Many people become engaged in high-risk behaviors. Positive high-risk behaviors could be dangerous but are meant for sport or recreation and are not illegal. Negative high-risk behaviors can lead to physical harm or suffering consequences of the behavior such as involvement in the judicial system or suspension from school. Negative risk taking activities include:
- Drinking or drug use
- Unprotected sex
- Carrying a weapon
- Driving without a license
- Ignoring curfews
- Dealing drugs
- Driving while drunk or high
- Resisting arrest
- Having sex as part of gang initiation
- Gang banging
- Messing around with someone else’s boyfriend or girlfriend
It is the negative risk taking behaviors that need controlling and this can be accomplished through our own personal power.
Why do We Engage in Taking Risks?
The main reason we take a risk is because we get something out of it. That something can be very complicated. High-risk behavior can make us feel euphoric and when that feeling goes away, the desire for it again can be overwhelming. Kids report feeling more alive, a sense of control and power, of being on top of the world. They can view risk taking as the opportunity to belong to a group, of being heard and not ignored, of being noticed.
Consequences can bring us back down to earth, and the craving for that “good” feeling throws us into the risky behavior again. It does not take long to get sucked into the cycle of risk taking. This happens as we grow older as well, especially if we are already in the cycle during our youth.
The Cycle of Risk Taking
Before the risk we often feel bored, scared, sad, lonely, depressed, betrayed, edgy, nervous, or high. These feelings are not easily handled and lead to the risky behavior in order to “get rid” of those feelings.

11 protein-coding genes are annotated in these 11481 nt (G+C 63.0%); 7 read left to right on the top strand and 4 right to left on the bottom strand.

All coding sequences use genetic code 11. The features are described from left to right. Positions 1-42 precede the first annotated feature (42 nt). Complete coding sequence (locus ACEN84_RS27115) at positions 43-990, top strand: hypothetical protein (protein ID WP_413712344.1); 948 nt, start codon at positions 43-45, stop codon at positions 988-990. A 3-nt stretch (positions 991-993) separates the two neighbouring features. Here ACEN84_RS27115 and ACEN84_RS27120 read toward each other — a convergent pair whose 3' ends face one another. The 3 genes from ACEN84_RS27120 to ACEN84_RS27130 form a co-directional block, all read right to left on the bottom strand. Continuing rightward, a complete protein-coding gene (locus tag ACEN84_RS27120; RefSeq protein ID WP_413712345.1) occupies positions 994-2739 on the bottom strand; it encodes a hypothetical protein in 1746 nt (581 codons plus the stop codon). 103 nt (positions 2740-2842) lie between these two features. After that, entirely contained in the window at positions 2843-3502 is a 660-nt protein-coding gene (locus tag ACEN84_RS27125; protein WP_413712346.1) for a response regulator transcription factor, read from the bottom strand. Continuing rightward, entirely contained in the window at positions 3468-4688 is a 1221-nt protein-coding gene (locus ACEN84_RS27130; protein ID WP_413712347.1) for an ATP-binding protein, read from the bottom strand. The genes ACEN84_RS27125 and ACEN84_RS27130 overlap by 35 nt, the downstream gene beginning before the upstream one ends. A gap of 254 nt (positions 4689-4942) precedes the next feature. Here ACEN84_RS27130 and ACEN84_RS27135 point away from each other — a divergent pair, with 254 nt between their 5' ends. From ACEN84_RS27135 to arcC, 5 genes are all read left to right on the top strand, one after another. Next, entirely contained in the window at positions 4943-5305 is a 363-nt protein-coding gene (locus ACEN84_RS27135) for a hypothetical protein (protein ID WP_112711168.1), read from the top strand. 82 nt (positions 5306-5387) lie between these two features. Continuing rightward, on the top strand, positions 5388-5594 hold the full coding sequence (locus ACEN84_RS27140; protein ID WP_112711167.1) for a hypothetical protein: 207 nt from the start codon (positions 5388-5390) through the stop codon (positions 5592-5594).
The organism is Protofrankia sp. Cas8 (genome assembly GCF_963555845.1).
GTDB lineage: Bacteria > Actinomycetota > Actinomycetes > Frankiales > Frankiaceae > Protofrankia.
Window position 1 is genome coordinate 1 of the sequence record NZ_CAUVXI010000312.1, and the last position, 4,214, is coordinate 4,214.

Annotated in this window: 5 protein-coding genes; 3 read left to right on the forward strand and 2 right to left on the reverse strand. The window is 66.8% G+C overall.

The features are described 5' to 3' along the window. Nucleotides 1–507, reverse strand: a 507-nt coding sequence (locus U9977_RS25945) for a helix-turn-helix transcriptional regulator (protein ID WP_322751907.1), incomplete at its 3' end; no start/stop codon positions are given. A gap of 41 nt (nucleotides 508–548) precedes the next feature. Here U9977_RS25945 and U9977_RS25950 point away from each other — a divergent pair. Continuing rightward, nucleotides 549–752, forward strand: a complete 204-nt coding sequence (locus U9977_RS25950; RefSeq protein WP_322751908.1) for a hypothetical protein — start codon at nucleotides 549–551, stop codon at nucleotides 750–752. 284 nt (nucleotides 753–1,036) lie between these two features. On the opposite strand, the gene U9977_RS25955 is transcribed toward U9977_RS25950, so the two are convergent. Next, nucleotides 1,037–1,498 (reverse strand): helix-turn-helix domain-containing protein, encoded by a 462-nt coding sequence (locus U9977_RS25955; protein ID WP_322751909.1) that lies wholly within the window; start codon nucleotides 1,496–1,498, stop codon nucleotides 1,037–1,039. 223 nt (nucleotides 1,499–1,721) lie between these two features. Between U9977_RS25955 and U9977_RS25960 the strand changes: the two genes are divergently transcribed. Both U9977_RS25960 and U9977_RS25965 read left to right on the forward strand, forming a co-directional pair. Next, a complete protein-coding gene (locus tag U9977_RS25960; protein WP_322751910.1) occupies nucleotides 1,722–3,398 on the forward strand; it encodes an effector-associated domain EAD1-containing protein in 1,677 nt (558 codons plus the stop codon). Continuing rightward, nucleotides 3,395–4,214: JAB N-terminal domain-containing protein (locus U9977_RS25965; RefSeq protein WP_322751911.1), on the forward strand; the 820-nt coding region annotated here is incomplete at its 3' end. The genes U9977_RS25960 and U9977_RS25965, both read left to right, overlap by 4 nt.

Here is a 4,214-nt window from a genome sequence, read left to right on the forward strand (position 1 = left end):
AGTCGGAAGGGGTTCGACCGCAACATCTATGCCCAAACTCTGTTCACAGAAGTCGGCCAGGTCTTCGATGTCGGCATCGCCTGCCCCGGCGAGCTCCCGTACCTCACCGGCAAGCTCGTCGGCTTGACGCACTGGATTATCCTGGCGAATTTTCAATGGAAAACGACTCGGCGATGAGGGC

During the risky behavior, we feel in the zone, hyped up, paranoid, tough, large and in charge and alive. These are feelings that make us feel good and feelings we want to continue. But eventually the risk is over and the feelings go away.
After the risk, feelings of loneliness come back and along with them, feelings of being scared, worried, regretful, stupid, or tense. We may feel we’ve let ourselves and our families down and the feelings of paranoia may linger.
The feelings before and after the risky behavior are similar—mostly negative. These negative feelings keep the cycle going around and around. When we become aware of the triggers to the risky behavior, we are able to choose how to respond and stop the cycle.
The Impact of the Family of Origin
Many people have gone through or are going through trauma at the hands of their family. Many people who engage in risk-taking behaviors are influenced by family events that have scarred them emotionally. This includes physical, emotional, or sexual abuse; abandonment or neglect; drug abuse or alcoholism; and tragedies such as deaths.
While all of these things shape who we are; they do not have to define who we are. Inner strength can help us make healthy choices regarding how to cope with these situations. We do not have to choose jail as a means of getting out of an abusive household. We can choose a group other than gangs to help us belong.
The pain from any trauma is difficult to relieve. People are individuals and the healing process is personal and must be dealt with it at the individual’s own pace. Sometimes it takes a professional to help you deal with the issues. Some of you may feel more comfortable talking to a trusted teacher or other adult in your lives.
The Influence of Friends in Risk Taking Behaviors
Once we become teenagers, our friends influence us way more than our parents. We strive to belong to a peer group and here again is where choice plays a huge role. While we cannot choose our biological families, we can choose our friends.
For many of us it is difficult to trust and a key component of true friendship is the ability to trust your friend. Of course there are levels of trust and that is why we generally trust those closest to us more than we trust others.
The power of choice enables us to learn more about ourselves and gain greater power over our lives. Learning who to trust enables us to make choices in friends who will not bring us down. Choosing our friends carefully allows us to keep those at bay who would be a threat to us. Friends and acquaintances who involve us in high-risk behaviors with negative consequences are a threat to us.
Choosing to be a gang member puts you at risk. It is a myth that gangs can protect you. When you enter a gang, you have allowed more violence to enter your life, more threats that are out of your control. You may be a target for something that happened before you even joined the gang. There’s no safety in that. Any power gained comes with an extremely high price tag.
Stopping the Cycle Using Personal Power and Meditation